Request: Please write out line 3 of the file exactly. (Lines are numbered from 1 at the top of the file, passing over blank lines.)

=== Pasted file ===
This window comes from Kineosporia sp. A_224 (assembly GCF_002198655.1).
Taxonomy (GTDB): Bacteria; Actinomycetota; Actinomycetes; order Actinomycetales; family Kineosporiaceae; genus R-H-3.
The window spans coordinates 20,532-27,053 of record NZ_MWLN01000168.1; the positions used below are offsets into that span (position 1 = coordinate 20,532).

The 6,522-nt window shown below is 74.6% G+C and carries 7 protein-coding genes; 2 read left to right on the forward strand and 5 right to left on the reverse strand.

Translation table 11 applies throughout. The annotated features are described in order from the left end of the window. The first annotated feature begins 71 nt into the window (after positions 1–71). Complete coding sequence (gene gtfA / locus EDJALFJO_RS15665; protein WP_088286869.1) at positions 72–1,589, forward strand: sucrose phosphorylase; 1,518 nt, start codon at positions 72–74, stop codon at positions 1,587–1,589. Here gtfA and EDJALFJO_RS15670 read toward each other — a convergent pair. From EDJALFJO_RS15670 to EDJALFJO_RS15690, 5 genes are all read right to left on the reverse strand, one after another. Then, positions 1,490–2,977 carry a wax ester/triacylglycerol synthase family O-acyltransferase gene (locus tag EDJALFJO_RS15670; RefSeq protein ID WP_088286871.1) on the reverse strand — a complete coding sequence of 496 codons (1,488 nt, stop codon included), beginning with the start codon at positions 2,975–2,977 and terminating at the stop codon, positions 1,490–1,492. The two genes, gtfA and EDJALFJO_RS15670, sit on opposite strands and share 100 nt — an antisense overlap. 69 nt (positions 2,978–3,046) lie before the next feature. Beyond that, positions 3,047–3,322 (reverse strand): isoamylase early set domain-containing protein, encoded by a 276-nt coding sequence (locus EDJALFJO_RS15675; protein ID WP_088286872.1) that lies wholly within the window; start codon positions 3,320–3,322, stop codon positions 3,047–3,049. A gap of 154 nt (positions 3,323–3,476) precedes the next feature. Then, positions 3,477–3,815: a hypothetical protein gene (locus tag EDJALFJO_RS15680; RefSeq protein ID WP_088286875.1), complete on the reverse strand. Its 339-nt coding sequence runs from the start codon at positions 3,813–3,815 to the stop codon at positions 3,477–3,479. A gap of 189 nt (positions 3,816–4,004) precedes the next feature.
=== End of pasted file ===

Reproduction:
The window spans coordinates 20,532-27,053 of record NZ_MWLN01000168.1; the positions used below are offsets into that span (position 1 = coordinate 20,532).